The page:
Reducing Significance Threshold: Debate Over Scientific Impact
Statistical significance set at P <.05 results in high rates of false-positives, "even in the absence of other experimental, procedural and reporting problems."
In a controversial and divisive article posted July 22, 2017 on the preprint server PsyArXiv, a group of 72 well-established researchers from the same number of institutions across the United States, Europe, Canada, and Australia in departments as diverse as psychology, statistics, social sciences, and economics, led by Daniel J. Benjamin, PhD, from the Center for Economic and Social Research and Department of Economics, University of Southern California, Los Angeles, propose to improve "statistical standards of evidence," by lowering the P-value for significance from P <.05 to P <.005 in the fields of biomedical and social sciences.1 This article was published in September 2017 as a comment in Nature Human Behavior.2
Statistical significance set at P <.05 results in high rates of false-positives, note the authors, "even in the absence of other experimental, procedural and reporting problems," and may underlie commonly encountered issues of lack of reproducibility.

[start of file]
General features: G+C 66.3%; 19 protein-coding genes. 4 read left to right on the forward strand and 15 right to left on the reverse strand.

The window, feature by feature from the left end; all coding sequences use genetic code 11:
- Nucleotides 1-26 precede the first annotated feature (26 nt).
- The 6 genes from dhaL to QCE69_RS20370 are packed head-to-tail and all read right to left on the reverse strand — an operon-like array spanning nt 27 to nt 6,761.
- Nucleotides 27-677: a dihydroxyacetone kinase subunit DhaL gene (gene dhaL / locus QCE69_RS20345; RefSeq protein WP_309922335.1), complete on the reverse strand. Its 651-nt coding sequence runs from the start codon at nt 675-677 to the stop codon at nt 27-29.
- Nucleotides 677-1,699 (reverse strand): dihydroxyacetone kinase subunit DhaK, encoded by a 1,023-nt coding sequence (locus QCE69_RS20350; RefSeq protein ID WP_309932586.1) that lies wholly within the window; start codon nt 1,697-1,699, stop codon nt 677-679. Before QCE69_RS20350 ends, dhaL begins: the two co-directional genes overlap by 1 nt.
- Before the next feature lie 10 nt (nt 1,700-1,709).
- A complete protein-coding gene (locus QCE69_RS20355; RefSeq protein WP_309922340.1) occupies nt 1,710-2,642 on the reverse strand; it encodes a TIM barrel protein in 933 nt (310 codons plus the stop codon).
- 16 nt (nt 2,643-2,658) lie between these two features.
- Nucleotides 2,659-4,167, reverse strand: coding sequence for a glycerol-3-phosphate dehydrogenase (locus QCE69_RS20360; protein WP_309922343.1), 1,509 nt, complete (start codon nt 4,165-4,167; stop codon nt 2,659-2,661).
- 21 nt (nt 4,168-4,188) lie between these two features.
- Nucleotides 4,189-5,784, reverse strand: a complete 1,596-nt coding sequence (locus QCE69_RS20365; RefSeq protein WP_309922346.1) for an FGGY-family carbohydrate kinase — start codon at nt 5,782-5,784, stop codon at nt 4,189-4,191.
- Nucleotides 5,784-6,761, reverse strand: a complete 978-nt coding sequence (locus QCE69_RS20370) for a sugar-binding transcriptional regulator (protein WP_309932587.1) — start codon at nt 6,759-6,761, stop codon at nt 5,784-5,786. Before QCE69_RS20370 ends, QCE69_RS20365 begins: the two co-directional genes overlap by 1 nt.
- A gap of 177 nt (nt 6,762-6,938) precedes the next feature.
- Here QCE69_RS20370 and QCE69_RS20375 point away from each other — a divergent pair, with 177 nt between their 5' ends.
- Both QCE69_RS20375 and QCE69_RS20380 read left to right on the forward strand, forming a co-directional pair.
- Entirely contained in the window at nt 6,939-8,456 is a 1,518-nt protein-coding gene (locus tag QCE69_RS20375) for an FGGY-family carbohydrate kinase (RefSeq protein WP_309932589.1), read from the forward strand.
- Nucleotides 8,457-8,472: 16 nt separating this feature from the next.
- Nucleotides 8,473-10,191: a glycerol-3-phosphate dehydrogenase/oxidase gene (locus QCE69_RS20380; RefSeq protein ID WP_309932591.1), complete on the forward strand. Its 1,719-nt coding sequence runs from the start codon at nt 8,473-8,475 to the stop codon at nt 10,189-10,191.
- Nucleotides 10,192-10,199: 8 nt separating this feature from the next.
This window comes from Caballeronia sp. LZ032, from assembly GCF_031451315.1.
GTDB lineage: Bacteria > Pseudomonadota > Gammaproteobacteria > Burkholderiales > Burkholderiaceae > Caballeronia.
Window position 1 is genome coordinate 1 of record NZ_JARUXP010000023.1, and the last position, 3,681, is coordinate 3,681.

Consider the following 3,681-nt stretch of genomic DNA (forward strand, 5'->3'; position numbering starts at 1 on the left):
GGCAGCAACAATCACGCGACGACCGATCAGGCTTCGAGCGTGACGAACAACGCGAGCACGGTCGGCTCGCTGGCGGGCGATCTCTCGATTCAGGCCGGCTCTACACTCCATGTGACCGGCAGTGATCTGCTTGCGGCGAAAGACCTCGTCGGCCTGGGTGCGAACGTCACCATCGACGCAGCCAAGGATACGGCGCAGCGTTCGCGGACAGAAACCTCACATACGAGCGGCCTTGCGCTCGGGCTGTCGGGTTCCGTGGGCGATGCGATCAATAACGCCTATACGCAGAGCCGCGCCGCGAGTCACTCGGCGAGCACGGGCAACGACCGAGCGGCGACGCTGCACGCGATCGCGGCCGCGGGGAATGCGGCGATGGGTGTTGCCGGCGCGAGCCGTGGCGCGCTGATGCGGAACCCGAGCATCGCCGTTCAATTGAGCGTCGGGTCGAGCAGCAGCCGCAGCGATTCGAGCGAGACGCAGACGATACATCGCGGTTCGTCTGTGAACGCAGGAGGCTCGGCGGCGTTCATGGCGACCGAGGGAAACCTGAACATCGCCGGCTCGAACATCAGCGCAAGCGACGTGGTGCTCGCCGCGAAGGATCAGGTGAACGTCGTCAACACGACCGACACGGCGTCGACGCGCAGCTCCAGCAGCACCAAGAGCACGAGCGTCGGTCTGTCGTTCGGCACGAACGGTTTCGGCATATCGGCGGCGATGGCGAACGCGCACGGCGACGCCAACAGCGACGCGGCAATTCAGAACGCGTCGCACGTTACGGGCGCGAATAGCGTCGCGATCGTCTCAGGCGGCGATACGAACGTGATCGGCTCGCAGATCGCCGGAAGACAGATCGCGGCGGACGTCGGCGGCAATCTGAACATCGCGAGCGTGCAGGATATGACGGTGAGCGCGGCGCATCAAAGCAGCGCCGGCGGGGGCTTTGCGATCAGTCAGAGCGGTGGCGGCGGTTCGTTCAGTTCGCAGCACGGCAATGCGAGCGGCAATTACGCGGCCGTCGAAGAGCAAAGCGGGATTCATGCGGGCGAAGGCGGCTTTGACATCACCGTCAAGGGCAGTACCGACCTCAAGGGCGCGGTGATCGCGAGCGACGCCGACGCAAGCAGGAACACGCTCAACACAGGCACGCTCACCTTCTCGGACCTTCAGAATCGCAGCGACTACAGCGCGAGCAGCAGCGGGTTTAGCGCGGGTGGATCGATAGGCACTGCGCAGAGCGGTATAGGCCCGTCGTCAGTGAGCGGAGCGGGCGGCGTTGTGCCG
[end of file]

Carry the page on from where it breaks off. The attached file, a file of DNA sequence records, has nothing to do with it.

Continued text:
In an open science collaboration published in Science in August 2015, 270 psychologists seeking to assess reproducibility in their field endeavored to replicate a total of 100 studies published in 3 high-impact factor journals in psychology during 2008.3
"Reproducibility is a defining feature of science," remarked the investigators in the Science article's introduction. Reproducibility was assessed using 5 parameters: "significance and P values, effect sizes, subjective assessments of replication teams, and meta-analysis of effect sizes."
Surprisingly, the researchers found that "replication effects were half the magnitude of original effects, representing a substantial decline." Replications led to significant results in just 36% of studies, and "47% of original effect sizes were in the 95% confidence interval of the replication effect size." They conclude that "variation in the strength of initial evidence (such as original P value) was more predictive of replication success than variation in the characteristics of the teams conducting the research."
However, in a comment on this large-scale replication study published several months later, also in Science, by Daniel T. Gilbert, PhD, professor of psychology at Harvard University, Cambridge, Massachusetts, and colleagues, the psychologists argue that this article "contains 3 statistical errors, and provides no support for [the low rate of reproducibility in psychology studies]."4 The comment's authors argue that, because results from the replication study were not corrected for error, power, or bias, "the data are consistent with the opposite conclusion, namely, that the reproducibility of psychological science is quite high."